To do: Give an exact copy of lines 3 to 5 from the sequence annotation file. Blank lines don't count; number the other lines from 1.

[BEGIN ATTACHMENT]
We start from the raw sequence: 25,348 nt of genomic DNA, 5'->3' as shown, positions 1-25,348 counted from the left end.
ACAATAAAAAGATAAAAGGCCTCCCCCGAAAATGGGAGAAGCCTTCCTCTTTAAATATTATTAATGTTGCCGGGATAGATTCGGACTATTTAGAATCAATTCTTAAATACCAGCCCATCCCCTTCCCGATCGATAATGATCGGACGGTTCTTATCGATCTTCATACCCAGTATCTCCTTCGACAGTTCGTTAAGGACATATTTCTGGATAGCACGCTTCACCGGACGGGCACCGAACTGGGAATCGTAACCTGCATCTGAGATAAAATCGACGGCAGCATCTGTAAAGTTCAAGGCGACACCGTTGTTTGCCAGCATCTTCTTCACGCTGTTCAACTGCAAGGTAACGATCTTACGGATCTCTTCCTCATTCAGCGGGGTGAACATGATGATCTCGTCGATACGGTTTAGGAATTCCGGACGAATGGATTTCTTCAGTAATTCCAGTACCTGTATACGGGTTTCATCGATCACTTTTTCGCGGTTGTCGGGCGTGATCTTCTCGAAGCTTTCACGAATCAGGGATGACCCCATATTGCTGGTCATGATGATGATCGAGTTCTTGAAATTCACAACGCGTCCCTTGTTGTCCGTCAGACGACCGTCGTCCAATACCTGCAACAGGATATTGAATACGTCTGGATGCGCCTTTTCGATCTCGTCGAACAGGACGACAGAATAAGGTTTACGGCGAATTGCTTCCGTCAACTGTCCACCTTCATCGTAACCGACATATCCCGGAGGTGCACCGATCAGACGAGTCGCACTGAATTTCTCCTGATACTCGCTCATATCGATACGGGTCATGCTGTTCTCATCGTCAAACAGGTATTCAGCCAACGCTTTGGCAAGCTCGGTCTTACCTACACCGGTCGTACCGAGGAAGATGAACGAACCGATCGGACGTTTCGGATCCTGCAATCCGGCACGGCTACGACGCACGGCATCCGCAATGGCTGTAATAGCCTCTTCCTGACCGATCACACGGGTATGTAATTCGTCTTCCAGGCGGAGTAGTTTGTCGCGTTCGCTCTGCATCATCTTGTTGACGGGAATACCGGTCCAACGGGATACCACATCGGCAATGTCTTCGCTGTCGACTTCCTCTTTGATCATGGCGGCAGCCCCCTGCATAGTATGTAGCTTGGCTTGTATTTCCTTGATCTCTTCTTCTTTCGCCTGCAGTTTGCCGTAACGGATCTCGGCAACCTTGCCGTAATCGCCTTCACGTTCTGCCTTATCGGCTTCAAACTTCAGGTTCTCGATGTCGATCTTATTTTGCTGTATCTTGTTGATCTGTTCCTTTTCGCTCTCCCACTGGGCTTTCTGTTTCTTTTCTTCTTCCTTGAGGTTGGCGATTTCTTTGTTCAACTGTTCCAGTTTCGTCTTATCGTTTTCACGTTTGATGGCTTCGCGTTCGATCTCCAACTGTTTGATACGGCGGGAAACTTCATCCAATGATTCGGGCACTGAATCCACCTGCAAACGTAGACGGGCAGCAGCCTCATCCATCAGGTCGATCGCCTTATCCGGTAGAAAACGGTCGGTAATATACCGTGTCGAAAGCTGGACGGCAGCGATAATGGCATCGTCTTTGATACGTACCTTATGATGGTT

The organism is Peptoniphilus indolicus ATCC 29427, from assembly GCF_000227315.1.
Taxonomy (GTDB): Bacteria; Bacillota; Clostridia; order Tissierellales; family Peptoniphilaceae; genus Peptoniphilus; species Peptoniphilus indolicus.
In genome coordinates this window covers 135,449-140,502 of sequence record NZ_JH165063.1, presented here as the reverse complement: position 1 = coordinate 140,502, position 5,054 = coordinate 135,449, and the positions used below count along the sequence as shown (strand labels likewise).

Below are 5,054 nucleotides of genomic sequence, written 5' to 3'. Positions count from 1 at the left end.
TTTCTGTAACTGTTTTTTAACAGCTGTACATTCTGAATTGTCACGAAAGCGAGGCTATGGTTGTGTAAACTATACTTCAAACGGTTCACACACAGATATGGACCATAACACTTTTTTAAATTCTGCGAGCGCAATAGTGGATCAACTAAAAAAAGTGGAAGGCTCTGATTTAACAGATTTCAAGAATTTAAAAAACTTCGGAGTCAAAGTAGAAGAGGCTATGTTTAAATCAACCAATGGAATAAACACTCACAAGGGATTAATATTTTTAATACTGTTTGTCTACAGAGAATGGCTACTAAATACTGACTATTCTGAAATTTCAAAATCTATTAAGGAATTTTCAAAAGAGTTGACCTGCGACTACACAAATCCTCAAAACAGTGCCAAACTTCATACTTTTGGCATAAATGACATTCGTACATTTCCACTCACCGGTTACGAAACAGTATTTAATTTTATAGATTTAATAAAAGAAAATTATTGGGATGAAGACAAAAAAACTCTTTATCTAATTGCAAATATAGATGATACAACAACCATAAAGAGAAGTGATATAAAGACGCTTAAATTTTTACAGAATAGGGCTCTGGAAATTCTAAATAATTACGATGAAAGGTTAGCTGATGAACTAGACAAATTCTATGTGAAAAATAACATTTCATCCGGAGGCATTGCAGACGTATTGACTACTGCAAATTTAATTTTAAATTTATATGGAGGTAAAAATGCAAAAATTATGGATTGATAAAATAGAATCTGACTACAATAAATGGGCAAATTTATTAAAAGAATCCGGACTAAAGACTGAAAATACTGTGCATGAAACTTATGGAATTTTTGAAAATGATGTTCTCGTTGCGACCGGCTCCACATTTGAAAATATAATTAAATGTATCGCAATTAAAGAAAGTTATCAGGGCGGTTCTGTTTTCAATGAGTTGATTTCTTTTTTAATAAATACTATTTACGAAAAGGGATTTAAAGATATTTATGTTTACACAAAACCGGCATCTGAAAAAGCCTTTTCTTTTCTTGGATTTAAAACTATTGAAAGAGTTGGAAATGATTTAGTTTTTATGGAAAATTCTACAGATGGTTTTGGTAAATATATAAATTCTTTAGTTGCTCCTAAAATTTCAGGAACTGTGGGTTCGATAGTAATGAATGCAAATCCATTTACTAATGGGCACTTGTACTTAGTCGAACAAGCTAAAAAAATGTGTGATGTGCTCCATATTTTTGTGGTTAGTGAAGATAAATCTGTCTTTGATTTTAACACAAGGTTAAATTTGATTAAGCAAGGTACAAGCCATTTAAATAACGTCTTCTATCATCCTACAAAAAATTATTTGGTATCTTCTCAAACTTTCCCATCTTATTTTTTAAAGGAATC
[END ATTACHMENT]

The organism is Peptoniphilus indolicus ATCC 29427, from assembly GCF_000227315.1.
Taxonomy (GTDB): Bacteria; Bacillota; Clostridia; order Tissierellales; family Peptoniphilaceae; genus Peptoniphilus; species Peptoniphilus indolicus.
In genome coordinates this window covers 135,449-140,502 of sequence record NZ_JH165063.1, presented here as the reverse complement: position 1 = coordinate 140,502, position 5,054 = coordinate 135,449, and the positions used below count along the sequence as shown (strand labels likewise).